The bizarre and mysterious explosions that rocked the UAE port of Fujairah on Sunday just got even more strange after Saudi Arabia admitted overnight that two of its oil tankers were attacked while sailing toward the Persian Gulf possibly as part of the incident.
Crude prices quickly jumped as much as 2% on the news. Throughout Sunday as what was being reported in international press as multiple oil tankers exploding at port, local UAE officials had vehemently denied any explosion, much less that any sabotage incident, took place.
But even more interesting is that it was primarily Iran-linked media, beginning with Lebanon’s Al Mayadeen, which first reported and pushed the story into mainstream coverage. But later in the day, we reported that the UAE finally acknowledged an incident, saying four commercial cargo ships were targeted by “sabotage operations” off its eastern coast, near the Gulf of Oman. And now, a full 24 hours later, this bombshell admission which is fast sending oil prices higher:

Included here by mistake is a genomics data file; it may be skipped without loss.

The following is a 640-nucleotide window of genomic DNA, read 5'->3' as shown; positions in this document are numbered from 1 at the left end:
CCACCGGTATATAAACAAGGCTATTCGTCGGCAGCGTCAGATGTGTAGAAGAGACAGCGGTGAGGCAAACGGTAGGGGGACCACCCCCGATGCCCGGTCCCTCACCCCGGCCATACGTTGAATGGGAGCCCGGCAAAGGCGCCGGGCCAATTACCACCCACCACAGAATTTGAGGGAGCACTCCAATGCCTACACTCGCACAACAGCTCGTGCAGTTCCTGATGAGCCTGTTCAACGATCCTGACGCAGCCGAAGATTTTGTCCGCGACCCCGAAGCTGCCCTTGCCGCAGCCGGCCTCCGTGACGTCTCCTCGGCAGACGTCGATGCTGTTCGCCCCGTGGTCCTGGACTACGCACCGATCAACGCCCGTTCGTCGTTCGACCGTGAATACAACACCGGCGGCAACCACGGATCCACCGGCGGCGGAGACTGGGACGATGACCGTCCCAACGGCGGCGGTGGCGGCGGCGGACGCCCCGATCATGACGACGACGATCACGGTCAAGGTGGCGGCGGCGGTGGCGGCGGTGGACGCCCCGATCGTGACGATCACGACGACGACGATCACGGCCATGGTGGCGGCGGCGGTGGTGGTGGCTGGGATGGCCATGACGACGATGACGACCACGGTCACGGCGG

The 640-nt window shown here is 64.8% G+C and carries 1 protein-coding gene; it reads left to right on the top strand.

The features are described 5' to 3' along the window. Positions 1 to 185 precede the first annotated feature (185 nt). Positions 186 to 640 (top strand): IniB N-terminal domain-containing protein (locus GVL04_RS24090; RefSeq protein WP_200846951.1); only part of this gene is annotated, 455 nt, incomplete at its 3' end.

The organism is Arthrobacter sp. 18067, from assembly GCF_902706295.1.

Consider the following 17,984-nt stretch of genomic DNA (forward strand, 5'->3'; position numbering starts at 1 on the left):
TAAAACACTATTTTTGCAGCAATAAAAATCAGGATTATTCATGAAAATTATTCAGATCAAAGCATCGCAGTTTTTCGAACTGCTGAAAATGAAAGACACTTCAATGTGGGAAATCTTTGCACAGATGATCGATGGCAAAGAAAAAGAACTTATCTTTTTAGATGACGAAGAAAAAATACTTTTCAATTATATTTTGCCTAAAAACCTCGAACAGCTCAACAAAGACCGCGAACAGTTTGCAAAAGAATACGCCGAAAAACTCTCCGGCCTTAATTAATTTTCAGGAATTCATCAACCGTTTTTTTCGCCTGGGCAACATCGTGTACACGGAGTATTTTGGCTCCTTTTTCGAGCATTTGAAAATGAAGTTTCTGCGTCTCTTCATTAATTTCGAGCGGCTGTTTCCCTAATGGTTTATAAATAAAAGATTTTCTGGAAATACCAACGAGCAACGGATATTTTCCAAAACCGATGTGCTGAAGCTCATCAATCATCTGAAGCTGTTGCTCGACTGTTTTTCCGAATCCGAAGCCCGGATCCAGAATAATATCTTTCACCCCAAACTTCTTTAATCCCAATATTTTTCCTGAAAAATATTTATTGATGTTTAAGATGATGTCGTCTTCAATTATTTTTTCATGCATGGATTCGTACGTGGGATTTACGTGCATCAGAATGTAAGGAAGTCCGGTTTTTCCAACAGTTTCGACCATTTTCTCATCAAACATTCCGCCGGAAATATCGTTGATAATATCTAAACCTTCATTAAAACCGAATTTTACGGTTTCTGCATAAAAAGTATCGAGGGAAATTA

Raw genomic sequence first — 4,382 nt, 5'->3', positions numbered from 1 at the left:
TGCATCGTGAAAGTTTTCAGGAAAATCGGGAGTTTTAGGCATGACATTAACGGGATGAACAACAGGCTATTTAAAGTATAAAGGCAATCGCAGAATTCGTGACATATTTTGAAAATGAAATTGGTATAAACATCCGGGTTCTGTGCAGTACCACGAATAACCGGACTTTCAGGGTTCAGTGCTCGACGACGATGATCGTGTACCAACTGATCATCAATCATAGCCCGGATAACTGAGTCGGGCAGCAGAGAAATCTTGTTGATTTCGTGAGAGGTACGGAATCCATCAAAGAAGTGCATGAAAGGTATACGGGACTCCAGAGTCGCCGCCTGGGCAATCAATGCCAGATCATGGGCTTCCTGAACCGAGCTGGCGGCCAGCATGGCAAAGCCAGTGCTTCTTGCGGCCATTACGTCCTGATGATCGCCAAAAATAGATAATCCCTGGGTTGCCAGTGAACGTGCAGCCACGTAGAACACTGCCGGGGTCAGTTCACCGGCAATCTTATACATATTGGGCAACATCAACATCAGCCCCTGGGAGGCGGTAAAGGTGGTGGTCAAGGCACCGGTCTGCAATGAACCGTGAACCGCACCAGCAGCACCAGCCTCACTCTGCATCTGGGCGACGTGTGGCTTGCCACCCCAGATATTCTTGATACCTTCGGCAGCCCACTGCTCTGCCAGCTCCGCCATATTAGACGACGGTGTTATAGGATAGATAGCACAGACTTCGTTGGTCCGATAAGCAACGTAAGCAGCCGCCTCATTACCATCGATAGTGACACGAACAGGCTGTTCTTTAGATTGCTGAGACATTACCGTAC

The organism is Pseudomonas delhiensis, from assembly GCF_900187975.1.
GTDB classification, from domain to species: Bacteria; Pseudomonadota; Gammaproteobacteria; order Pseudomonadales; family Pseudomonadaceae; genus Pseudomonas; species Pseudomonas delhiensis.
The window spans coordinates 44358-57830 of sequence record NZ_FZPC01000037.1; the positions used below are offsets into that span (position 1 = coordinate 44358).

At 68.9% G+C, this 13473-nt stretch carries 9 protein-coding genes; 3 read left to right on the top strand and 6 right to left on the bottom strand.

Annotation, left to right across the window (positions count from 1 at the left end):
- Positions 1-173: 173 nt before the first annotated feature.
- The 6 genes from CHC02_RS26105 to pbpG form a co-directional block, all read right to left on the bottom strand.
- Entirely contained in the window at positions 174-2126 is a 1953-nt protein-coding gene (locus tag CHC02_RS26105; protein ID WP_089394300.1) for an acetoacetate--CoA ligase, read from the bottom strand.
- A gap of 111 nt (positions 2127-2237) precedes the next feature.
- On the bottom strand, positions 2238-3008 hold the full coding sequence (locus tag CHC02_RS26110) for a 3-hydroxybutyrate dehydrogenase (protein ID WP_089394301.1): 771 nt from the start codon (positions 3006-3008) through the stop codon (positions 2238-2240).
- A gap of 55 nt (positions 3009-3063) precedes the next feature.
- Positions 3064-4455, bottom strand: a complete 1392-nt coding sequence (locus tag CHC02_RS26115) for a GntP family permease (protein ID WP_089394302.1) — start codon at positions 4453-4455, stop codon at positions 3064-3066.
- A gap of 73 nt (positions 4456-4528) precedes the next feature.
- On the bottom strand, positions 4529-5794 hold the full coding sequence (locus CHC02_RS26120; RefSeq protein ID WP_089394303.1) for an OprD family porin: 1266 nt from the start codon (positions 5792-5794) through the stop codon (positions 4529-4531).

Saudi Arabia said on Monday that two of its oil tankers had been sabotaged off the coast of the United Arab Emirates, in attacks it described as posing a threat to the security of global oil supplies.
The state-run Saudi Press Agency (SPA) said Monday that one of the vessels was due to be loaded with Saudi crude oil from the port of Ras Tanura, after which it would eventually supply customers in the United States. International shipping monitors identified the Saudi vessels as Bahri-owned crude carrier Amjad and crude tanker Al Marzoqah.
No casualties or oil spills were reported as part of the “sabotage” incident, but the statement acknowledged “significant damage to the structures of the two vessels.”
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